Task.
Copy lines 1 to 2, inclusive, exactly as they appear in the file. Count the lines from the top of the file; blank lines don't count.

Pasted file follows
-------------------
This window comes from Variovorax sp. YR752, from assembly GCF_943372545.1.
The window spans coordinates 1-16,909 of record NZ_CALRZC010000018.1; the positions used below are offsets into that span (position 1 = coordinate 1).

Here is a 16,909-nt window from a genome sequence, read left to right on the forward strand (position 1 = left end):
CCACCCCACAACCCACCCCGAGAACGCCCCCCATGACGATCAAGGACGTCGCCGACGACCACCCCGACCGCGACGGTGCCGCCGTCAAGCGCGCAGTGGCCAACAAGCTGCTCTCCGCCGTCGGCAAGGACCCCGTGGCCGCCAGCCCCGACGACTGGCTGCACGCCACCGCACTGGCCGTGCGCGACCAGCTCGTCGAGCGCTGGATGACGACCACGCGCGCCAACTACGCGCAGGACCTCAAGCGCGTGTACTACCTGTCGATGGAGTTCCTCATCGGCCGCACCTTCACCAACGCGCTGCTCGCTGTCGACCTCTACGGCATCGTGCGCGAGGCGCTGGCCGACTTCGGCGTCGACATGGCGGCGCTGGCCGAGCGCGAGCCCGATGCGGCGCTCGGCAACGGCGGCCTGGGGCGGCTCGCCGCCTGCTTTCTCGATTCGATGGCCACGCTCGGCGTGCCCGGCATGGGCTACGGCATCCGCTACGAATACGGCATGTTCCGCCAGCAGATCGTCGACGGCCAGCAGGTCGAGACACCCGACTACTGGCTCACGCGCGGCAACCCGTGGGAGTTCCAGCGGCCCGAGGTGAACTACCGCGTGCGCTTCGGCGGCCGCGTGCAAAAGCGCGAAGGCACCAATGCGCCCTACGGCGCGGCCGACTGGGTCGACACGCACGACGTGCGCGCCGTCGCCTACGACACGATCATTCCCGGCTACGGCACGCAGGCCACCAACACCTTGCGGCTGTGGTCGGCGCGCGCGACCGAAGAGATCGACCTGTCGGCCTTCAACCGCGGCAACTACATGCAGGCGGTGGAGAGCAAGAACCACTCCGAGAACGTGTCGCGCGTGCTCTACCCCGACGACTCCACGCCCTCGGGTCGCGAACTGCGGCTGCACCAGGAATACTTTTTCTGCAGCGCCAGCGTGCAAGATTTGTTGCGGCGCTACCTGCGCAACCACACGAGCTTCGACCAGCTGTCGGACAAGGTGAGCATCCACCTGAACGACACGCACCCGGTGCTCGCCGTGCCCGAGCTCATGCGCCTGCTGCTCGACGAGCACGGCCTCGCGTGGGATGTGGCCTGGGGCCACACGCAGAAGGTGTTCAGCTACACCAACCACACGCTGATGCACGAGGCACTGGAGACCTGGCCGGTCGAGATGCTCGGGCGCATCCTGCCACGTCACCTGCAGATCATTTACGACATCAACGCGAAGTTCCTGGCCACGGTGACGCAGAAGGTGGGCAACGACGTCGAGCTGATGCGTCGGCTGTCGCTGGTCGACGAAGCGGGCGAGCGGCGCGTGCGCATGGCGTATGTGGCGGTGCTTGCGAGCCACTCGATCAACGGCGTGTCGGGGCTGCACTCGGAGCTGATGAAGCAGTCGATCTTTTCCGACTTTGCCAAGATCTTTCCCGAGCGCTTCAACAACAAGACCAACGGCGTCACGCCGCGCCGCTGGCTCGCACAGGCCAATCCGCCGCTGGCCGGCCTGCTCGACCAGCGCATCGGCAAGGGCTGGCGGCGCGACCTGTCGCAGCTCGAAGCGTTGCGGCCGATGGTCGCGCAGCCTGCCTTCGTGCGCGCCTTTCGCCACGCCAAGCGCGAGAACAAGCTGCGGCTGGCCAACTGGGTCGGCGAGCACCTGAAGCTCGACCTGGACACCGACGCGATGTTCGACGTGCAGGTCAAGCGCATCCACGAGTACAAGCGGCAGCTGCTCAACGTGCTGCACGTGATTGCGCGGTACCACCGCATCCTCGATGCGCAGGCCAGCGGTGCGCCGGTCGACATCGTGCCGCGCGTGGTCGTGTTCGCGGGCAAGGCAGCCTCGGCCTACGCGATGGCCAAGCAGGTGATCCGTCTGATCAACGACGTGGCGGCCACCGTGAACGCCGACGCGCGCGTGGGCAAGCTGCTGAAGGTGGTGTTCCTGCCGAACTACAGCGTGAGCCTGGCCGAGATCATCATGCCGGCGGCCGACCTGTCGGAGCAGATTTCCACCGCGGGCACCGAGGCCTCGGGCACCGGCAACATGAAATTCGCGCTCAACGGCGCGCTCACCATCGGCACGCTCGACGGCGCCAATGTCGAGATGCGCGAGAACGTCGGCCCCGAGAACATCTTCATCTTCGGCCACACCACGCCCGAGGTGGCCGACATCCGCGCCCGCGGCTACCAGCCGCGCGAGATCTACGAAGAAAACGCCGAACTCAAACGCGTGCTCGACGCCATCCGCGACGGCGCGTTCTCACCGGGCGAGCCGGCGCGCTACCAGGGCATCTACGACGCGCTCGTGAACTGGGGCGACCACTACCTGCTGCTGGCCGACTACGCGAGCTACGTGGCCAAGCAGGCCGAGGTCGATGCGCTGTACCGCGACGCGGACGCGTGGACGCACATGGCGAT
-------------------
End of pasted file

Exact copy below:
This window comes from Variovorax sp. YR752, from assembly GCF_943372545.1.
The window spans coordinates 1-16,909 of record NZ_CALRZC010000018.1; the positions used below are offsets into that span (position 1 = coordinate 1).